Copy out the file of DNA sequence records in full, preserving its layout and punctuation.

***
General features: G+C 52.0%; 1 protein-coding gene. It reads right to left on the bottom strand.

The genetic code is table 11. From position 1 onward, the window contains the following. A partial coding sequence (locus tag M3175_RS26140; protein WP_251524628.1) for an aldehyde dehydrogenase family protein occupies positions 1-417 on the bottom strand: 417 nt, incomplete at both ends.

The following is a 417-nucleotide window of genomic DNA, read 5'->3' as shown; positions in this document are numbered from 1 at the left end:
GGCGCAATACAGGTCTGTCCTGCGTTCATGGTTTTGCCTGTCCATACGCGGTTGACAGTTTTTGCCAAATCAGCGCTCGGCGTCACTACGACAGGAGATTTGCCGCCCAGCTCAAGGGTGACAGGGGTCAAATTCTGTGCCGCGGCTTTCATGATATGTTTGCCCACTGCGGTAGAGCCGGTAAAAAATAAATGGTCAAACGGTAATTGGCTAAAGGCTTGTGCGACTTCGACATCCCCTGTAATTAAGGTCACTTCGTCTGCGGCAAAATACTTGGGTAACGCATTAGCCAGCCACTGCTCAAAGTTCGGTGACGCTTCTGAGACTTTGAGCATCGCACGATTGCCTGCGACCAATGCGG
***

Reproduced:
General features: G+C 52.0%; 1 protein-coding gene. It reads right to left on the bottom strand.

The genetic code is table 11. From position 1 onward, the window contains the following. A partial coding sequence (locus tag M3175_RS26140; protein WP_251524628.1) for an aldehyde dehydrogenase family protein occupies positions 1-417 on the bottom strand: 417 nt, incomplete at both ends.

The following is a 417-nucleotide window of genomic DNA, read 5'->3' as shown; positions in this document are numbered from 1 at the left end:
GGCGCAATACAGGTCTGTCCTGCGTTCATGGTTTTGCCTGTCCATACGCGGTTGACAGTTTTTGCCAAATCAGCGCTCGGCGTCACTACGACAGGAGATTTGCCGCCCAGCTCAAGGGTGACAGGGGTCAAATTCTGTGCCGCGGCTTTCATGATATGTTTGCCCACTGCGGTAGAGCCGGTAAAAAATAAATGGTCAAACGGTAATTGGCTAAAGGCTTGTGCGACTTCGACATCCCCTGTAATTAAGGTCACTTCGTCTGCGGCAAAATACTTGGGTAACGCATTAGCCAGCCACTGCTCAAAGTTCGGTGACGCTTCTGAGACTTTGAGCATCGCACGATTGCCTGCGACCAATGCGG